This area of the Roman Provincia Nostra was well-populated and accessible by a major highway –the Via Iulia Augusta passed thru on its way from Antibes to Fréjus. Unlike those towns, however, Cannes did not exist as a city, but merely as farms and factories along the coast.
With the collapse of security after the fall of the Empire, the area became largely depopulated, with a nadir in 891 when the Saracens invaded and held the territory for 80 years. After William the Liberator kicked out the Moors in 972, reconstruction began, and Cannes proper first appears in a document from 1030.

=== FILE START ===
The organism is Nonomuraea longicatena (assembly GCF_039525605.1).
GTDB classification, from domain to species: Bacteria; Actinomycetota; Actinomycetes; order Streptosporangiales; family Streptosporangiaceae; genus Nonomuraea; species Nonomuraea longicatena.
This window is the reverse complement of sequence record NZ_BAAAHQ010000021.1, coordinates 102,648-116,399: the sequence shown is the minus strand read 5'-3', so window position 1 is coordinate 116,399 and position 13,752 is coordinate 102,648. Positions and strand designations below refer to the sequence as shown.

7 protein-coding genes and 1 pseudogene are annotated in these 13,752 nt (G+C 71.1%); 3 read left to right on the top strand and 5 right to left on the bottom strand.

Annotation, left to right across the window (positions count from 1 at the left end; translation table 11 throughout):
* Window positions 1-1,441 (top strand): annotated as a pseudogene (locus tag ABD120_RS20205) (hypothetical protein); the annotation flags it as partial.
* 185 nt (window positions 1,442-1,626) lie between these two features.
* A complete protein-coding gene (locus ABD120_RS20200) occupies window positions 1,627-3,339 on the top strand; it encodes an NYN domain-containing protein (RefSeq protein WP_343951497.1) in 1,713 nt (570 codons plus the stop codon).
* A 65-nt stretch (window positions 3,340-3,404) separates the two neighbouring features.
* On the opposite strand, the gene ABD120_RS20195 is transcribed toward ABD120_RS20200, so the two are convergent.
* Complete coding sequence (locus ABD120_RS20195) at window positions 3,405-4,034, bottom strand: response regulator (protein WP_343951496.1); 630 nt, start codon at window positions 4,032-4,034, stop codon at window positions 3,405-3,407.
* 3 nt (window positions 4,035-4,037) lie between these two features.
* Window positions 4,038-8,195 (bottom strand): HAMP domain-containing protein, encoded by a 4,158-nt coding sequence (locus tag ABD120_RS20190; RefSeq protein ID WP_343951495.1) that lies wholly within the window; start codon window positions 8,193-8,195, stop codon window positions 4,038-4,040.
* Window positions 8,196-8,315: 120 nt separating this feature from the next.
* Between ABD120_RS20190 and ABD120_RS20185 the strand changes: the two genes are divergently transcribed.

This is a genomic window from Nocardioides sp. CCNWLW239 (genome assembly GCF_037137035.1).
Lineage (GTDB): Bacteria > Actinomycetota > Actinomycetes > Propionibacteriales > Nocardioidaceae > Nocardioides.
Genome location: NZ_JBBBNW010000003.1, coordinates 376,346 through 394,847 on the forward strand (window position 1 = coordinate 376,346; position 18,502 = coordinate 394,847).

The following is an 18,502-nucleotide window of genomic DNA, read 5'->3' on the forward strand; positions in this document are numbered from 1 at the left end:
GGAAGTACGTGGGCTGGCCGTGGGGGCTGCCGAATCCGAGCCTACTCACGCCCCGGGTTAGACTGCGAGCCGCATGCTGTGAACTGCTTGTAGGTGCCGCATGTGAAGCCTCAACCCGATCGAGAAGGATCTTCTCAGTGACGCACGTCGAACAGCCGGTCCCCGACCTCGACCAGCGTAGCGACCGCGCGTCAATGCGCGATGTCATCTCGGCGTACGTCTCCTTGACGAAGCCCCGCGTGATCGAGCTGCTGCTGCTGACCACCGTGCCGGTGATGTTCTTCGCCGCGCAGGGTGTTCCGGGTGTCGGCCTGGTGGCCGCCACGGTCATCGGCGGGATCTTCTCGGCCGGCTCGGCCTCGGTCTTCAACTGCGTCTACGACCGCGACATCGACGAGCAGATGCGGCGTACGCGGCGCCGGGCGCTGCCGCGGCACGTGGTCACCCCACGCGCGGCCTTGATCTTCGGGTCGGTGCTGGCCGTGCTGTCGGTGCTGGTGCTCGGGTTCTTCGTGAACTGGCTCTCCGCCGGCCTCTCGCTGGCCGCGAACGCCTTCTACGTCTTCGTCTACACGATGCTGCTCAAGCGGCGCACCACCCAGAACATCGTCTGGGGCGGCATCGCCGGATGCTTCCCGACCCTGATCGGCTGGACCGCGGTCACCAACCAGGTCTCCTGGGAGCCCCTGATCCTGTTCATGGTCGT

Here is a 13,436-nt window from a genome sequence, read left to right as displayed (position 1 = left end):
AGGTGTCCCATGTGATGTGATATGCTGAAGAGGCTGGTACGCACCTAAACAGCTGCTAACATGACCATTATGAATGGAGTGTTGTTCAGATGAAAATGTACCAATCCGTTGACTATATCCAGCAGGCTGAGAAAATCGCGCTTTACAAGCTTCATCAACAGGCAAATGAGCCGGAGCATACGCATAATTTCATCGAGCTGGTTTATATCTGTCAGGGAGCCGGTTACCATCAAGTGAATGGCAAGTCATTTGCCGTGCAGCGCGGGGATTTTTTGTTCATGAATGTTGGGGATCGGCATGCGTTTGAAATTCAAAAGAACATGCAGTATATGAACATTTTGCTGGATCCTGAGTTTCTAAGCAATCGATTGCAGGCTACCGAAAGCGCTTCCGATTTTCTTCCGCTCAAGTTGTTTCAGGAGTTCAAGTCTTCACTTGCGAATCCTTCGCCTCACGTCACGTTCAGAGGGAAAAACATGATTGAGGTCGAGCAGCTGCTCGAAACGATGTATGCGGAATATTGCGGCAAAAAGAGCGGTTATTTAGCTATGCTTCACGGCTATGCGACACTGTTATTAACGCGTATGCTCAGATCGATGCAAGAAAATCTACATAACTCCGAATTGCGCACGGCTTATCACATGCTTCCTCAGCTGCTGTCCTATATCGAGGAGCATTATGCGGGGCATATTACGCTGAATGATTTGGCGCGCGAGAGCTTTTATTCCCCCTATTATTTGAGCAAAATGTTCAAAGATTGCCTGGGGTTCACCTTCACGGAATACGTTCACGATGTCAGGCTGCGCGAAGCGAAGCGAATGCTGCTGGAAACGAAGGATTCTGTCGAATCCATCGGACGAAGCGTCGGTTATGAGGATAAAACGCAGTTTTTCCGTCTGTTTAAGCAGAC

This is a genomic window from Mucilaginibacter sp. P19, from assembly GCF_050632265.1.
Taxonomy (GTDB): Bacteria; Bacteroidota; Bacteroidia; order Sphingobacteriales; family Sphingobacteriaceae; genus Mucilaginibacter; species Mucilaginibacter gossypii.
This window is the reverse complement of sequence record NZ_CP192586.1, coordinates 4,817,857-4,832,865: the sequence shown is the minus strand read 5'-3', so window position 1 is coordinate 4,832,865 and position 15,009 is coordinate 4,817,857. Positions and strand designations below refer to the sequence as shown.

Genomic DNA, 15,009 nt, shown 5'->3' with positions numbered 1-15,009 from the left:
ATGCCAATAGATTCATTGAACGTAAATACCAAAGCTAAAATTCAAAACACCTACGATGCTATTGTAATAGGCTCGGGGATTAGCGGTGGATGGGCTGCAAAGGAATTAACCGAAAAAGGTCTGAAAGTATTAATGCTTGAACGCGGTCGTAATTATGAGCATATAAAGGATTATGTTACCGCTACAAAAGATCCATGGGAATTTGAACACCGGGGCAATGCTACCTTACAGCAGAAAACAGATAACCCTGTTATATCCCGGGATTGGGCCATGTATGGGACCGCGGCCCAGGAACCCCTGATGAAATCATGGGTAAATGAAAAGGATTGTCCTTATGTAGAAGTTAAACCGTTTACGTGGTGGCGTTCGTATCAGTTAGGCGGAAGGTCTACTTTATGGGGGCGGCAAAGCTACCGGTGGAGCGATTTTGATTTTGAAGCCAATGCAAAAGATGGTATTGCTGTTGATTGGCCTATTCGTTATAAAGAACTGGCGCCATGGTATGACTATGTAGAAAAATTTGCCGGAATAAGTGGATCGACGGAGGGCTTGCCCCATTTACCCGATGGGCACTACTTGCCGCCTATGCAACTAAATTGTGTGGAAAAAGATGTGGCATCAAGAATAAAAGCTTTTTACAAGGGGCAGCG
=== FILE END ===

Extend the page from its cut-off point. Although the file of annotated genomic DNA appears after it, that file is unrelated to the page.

It is largely an accident that turned Cannes into what it is today. In 1834, the Lord Chancellor of Great Britain, Henry Brougham, was taking his daughter to Italy to take care of her respiratory ailment; but the Italian border, at Nice back then, was closed off because of the cholera. Backtracking along the road, he spent a few nights at Cannes, and liked it so much, he built a magnificent villa here and launched it as an internationally fashionable resort town.